NEW YORK — As Huawei Technologies and ZTE scramble to cope with a U.S. crackdown, Chinese compatriots Baidu, Alibaba Group Holding and Tencent Holdings have also made the Trump administration’s radar as national security risks.
A State Department official this week lumped the trio — collectively known as BAT — in with Huawei and ZTE, which have been essentially barred from doing business with American companies and receiving U.S. exports.
“Across the malignant ecosystem of China’s technologized authoritarianism there is a deep record of cooperation and collaboration between companies such as Huawei, ZTE, Alibaba, Tencent and Baidu and the state security bureaucracy,” said Christopher Ford, who runs the Bureau of International Security and Nonproliferation, at a conference Wednesday in Washington in remarks published by the State Department.
“As these companies export their products and services to the rest of the world, the security and human rights problems associated with this ‘China Model’ are progressively exported with them,” Ford said.
His comments, coinciding with the 18th anniversary of the Sept. 11 attacks, signaled a potential escalation of American action against Chinese tech companies as national security concerns mount and the race for technological supremacy between the world’s two largest economies heats up.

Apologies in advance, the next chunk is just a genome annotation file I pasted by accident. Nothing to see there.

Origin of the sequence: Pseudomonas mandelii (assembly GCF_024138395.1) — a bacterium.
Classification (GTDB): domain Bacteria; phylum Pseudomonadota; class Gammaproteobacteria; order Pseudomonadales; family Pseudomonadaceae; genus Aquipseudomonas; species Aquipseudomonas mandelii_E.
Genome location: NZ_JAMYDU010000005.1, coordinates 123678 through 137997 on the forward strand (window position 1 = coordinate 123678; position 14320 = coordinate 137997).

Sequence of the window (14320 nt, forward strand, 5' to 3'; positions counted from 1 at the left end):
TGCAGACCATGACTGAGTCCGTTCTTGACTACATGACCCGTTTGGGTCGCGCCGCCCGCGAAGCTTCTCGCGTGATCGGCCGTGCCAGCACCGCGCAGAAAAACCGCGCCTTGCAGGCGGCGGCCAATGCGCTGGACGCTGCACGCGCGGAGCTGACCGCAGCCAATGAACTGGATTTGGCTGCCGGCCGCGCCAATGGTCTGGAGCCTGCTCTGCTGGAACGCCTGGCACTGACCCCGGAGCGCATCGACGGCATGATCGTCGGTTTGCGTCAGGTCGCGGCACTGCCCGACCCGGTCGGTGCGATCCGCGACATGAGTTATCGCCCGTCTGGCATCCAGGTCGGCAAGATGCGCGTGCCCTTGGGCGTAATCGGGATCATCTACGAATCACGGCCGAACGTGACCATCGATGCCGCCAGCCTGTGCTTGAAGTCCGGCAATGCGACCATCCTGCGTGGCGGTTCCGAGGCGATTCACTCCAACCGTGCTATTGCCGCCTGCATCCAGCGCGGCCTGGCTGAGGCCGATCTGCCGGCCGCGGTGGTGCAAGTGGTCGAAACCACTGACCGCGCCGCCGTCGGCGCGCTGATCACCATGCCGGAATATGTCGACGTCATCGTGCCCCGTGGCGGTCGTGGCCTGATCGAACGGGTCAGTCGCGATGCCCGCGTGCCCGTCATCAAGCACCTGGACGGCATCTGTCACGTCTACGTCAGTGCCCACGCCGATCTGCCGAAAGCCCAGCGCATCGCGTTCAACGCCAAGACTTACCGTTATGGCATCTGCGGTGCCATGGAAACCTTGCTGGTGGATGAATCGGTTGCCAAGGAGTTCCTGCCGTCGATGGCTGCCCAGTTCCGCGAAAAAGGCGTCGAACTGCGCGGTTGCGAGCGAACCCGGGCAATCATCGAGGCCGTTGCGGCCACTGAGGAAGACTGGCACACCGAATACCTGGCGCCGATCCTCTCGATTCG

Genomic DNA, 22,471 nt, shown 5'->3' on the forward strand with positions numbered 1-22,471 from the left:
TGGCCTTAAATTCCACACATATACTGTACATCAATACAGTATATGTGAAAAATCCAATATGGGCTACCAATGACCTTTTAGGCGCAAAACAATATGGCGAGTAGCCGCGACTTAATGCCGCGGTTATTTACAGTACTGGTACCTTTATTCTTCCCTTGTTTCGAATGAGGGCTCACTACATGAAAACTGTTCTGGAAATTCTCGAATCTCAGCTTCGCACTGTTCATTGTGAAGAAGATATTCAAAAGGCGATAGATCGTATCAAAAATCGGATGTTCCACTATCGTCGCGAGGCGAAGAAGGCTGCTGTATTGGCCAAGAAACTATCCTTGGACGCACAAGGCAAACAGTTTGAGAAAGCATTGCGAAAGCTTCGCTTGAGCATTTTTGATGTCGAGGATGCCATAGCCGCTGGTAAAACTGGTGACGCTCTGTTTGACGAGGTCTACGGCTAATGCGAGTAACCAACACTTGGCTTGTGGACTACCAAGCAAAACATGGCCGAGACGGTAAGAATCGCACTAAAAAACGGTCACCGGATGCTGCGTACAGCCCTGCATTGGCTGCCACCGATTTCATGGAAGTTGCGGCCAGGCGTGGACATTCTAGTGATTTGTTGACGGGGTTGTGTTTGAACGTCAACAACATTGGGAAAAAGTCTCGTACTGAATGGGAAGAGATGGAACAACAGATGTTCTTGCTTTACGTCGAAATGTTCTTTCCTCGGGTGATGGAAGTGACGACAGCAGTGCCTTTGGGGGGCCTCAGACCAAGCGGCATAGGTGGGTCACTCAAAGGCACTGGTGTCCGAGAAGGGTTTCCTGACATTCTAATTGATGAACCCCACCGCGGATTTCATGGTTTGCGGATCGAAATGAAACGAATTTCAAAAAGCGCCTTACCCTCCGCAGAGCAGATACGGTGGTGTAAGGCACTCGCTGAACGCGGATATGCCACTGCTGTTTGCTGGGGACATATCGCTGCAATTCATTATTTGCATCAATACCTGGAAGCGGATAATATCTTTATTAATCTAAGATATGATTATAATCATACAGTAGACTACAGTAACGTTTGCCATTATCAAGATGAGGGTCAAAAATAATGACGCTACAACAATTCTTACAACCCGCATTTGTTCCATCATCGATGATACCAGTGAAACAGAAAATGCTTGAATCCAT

Though Ford called them Huawei’s “siblings,” the BAT trio operate in domains notably different from telecommunications equipment providers Huawei and ZTE. Alibaba and Baidu are both listed in the U.S. with a combined market capitalization exceeding $500 billion, the former an increasingly important gateway for American companies to access the Chinese retail market. Tencent, the behemoth behind Chinese superapp WeChat, has sizable stakes in household names of American tech, including Tesla and Snapchat.
Electronics makers Xiaomi and Lenovo Group were also briefly mentioned in Ford’s speech, which cited China’s “troubling lack of any clear separation between government” and the private sector with regard to “military modernization.”
The Trump administration this year added Huawei to its so-called Entity List, banning exports of U.S. technology and goods — from chips containing American technology to Google’s Android operating system — to the Chinese tech giant. Huawei has announced its HarmonyOS in response and is set to launch its first Google-free smartphone next spring.